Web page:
31 July 2022
In the previous part in our series on offshore trusts we considered the UK income tax treatment of beneficiary-taxed offshore trusts. In this fifth part of our series we consider the capital gains tax treatment of beneficiary-taxed offshore trusts.
This is part 5 of our Offshore Trusts blog series, written by our Associate Director Lawrence Adair. Read part one here: ‘All you need to know about Offshore Trusts’ . Read part two here: ‘Residence Positions and Offshore Trusts’ Read part three here: ‘Settlor-Interested Offshore Trusts’ . Read part four here: ‘Beneficiary Taxed Offshore Trusts’
As for a settlor-interested offshore trust, one that is beneficiary-taxed is not liable to capital gains tax except that the trustees are assessable on gains from UK property interests. These are taxed as follows:
Residential property interests:
28% capital gains tax with capital gains rebasing for interests held at April 2015
Commercial / certain indirect property interests:
20% capital gains tax with capital gains rebasing for interests held at April 2019
Gains not assessed as UK property gains, including pre-April 2015 / 2019 gains due to rebasing, are generally assessable on UK resident beneficiaries. How they are assessed is that they are stockpiled for matching to capital payments received by the beneficiaries. This includes notional capital payments (see the fourth part of the series for more details of these). Unless the payment is matched to foreign source income under income tax anti-avoidance provisions.
Gains are not matched to capital payments made to non-UK resident beneficiaries except in the tax year a trust ceases.
The rate of tax on matched gains is up to 20% depending on the beneficiary’s level of income. In addition, a surcharge of up to 60% applies if a gain is not matched to a capital payment made in the same or following tax year. This can increase the effective rate to 32%.
Where capital payments are made to more than one beneficiary in a tax year, gains are matched to beneficiaries in proportion to payments received.
Capital payments not matched to gains in a particular tax year are carried forward for matching in future tax years. Similarly, unmatched gains are carried forward.
Trust capital losses, however, can only be set against beneficiary-taxed trust gains of the same or future tax year. They cannot be set against the beneficiary’s personal gains or any settlor-interested gains. In addition, a beneficiary’s personal capital losses cannot be set against matched trust gains.
While gains of beneficiary-taxed offshore trusts are principally taxed on the beneficiaries, there are some instances where they can be taxed on someone else.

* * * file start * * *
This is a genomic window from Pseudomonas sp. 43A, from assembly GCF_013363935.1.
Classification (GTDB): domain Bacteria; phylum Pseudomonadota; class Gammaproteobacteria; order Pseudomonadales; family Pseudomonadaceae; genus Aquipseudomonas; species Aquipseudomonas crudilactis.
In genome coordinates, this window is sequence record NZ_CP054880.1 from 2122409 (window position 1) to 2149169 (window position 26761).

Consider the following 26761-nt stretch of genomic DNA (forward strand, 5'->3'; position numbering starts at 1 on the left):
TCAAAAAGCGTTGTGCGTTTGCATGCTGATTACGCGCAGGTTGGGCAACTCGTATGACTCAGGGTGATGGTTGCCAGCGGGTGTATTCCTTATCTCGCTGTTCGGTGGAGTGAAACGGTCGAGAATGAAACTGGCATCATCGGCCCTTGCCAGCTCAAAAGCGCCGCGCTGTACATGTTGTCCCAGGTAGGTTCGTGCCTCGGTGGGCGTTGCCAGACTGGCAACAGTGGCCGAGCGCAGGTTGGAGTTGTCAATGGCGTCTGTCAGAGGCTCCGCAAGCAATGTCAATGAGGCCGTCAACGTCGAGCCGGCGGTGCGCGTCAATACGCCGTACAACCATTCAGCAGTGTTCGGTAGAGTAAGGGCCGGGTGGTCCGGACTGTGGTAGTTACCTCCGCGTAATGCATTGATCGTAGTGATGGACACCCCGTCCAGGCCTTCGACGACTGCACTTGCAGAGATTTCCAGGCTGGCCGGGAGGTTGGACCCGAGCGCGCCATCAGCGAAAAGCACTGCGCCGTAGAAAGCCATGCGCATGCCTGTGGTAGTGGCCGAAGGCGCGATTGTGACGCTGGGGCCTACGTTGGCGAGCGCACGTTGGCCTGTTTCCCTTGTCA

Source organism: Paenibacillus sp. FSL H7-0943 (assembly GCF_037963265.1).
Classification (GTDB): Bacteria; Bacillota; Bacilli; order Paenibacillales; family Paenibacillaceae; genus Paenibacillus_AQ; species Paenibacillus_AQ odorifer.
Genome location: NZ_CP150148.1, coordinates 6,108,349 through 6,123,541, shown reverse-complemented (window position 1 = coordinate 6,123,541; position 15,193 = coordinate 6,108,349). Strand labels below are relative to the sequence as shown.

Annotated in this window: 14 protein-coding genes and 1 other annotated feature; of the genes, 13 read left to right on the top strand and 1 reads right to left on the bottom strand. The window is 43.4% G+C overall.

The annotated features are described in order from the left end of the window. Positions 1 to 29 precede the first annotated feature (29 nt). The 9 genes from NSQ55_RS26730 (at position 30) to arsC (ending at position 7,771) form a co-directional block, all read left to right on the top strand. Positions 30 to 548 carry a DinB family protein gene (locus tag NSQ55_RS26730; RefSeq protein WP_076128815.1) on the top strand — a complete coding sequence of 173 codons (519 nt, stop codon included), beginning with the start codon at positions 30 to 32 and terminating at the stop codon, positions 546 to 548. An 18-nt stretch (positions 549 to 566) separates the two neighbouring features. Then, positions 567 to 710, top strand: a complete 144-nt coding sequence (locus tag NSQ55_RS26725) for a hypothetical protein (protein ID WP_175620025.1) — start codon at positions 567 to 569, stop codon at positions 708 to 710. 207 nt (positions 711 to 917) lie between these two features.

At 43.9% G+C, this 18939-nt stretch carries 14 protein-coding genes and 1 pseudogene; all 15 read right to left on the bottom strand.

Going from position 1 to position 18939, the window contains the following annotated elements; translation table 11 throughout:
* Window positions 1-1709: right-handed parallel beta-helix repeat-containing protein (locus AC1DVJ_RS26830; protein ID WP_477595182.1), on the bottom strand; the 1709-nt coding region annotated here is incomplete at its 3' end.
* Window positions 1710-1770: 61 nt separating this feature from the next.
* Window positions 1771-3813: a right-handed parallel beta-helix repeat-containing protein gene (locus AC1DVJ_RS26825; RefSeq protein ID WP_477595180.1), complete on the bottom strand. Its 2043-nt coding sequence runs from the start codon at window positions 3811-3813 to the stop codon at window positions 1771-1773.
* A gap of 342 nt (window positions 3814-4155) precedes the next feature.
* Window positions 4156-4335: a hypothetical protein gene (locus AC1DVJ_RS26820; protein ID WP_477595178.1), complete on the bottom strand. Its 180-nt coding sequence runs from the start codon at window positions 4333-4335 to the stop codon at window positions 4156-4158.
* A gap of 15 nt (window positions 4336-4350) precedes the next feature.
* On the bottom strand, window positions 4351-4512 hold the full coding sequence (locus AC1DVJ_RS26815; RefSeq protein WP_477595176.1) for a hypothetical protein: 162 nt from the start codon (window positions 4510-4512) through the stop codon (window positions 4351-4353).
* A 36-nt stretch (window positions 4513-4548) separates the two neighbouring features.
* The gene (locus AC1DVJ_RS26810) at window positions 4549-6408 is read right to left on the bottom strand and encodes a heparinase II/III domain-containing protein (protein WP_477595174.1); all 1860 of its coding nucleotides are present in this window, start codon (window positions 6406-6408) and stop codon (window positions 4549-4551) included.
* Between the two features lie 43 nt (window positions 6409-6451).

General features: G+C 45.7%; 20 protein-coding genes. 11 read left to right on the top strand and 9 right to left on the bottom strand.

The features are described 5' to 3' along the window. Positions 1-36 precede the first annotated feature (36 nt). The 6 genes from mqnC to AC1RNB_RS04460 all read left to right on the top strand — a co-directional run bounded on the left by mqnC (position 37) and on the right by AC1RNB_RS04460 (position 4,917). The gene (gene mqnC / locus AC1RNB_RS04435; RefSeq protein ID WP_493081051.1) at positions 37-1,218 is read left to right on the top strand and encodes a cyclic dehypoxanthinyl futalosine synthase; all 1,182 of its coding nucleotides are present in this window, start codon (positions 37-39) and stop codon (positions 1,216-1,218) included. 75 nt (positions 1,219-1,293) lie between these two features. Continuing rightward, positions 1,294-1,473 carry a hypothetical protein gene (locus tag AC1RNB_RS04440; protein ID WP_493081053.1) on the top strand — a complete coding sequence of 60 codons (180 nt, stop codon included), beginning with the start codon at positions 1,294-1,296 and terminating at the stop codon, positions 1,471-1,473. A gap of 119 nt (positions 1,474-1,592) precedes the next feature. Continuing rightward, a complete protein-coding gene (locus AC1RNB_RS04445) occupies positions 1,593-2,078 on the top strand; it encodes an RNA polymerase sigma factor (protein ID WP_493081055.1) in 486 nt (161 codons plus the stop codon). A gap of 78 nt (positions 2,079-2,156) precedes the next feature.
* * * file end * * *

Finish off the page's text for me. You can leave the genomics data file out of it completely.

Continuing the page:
A UK resident settlor is treated as receiving capital payments, with gains matched accordingly, where the payment is to a spouse / civil partner (including those living together as such) or their minor children. The residence of the recipient spouse etc. is irrelevant while tax legislation gives the settlor entitlement to recover any tax they pay from their spouse etc.
Where certain conditions are met for capital payments made to a non-UK resident beneficiary, someone other than the recipient beneficiary can be treated as receiving a capital payment if an onward gift of it is ultimately made to a UK resident person. This will be the settlor if the onward recipient is a spouse etc. though tax legislation again gives them entitlement to recover any tax they pay from their spouse etc.
The remittance basis can be claimed by UK resident but non-UK domiciled individuals for non-UK gains matched to capital payments. (Except where a UK resident settlor is treated as receiving direct capital payments made to their spouse etc.).
One final point relates to two reliefs for UK resident but non-domiciled beneficiaries. Prior to 2008/09, such beneficiaries were not assessed at all to offshore trust gains attributed to capital payments received by them. When this was changed from 2008/09 two transitional reliefs were introduced:
Other than certain trustee-assessed UK property gains, gains of a beneficiary-taxed offshore trust are stockpiled for matching to capital payments made to UK resident beneficiaries. (And non-UK resident beneficiaries in the tax year the trust ceases). Though there is surcharge of up to 60% on the tax liability for gains matched at least two tax years later
Capital payments made to a beneficiary of a beneficiary-taxed offshore trust can be treated as received by the settlor or another individual in certain circumstances including where the payment is to the settlor’s spouse or minor children
UK resident but non-domiciled beneficiaries can benefit from the remittance basis for non-UK gains of a beneficiary-taxed offshore trust matched to them and from transitional reliefs for pre-2008/09 gains and capital payments
Written by Lawrence Adair
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